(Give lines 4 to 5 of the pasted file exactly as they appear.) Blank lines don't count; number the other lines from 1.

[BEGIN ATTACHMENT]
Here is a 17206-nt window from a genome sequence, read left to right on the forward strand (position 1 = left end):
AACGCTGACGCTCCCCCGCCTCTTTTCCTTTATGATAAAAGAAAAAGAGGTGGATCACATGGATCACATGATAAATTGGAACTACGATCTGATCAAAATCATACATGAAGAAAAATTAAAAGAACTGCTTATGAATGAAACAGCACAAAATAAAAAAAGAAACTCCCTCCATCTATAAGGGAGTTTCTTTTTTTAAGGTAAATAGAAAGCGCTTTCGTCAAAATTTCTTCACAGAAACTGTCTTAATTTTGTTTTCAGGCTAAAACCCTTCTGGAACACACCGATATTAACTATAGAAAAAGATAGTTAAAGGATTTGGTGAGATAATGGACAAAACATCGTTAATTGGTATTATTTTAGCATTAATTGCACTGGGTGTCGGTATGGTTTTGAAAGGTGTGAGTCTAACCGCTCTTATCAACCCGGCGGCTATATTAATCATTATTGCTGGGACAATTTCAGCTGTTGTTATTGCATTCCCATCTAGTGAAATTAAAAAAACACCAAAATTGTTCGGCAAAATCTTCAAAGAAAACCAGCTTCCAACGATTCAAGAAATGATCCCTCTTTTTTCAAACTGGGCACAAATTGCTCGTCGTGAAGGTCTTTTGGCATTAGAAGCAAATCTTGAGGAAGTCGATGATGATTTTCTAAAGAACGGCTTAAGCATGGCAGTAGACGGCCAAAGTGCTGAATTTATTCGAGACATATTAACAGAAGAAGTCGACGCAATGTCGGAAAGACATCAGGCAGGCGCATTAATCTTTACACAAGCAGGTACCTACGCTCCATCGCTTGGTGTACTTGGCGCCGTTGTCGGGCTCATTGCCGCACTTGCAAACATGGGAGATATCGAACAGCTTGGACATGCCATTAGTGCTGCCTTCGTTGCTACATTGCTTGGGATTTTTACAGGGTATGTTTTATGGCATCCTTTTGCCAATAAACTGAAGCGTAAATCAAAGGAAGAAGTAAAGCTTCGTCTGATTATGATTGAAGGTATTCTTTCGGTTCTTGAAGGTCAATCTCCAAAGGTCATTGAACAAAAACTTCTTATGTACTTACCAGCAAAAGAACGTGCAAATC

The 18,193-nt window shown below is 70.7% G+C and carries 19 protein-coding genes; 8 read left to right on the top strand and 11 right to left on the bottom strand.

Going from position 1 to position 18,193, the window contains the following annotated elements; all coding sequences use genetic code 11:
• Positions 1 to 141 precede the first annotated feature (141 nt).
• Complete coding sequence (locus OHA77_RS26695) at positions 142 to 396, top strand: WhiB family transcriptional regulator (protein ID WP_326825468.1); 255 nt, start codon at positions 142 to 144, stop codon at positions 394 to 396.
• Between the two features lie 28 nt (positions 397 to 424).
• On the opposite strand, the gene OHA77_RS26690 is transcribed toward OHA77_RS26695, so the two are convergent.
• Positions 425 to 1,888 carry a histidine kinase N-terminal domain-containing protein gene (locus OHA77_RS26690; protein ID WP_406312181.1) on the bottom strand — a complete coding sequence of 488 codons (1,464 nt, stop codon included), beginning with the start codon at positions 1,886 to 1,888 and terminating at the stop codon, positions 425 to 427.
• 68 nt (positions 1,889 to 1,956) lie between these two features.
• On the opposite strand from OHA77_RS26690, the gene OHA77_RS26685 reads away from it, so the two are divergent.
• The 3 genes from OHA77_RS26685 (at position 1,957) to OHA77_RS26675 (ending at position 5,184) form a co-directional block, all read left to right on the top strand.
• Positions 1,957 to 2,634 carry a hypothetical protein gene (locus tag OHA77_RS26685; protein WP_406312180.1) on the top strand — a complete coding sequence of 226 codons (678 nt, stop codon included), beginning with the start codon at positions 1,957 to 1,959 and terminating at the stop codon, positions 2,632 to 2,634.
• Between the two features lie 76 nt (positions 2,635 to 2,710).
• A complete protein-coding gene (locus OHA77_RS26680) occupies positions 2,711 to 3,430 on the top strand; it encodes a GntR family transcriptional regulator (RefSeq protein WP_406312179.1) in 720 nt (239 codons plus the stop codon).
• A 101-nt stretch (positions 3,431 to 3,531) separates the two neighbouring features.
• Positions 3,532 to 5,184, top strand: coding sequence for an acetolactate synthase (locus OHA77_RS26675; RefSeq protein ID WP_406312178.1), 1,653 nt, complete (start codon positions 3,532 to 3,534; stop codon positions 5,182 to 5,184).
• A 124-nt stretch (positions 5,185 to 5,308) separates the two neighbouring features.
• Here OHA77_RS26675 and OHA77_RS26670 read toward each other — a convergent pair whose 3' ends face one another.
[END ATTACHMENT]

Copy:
Going from position 1 to position 18,193, the window contains the following annotated elements; all coding sequences use genetic code 11:
• Positions 1 to 141 precede the first annotated feature (141 nt).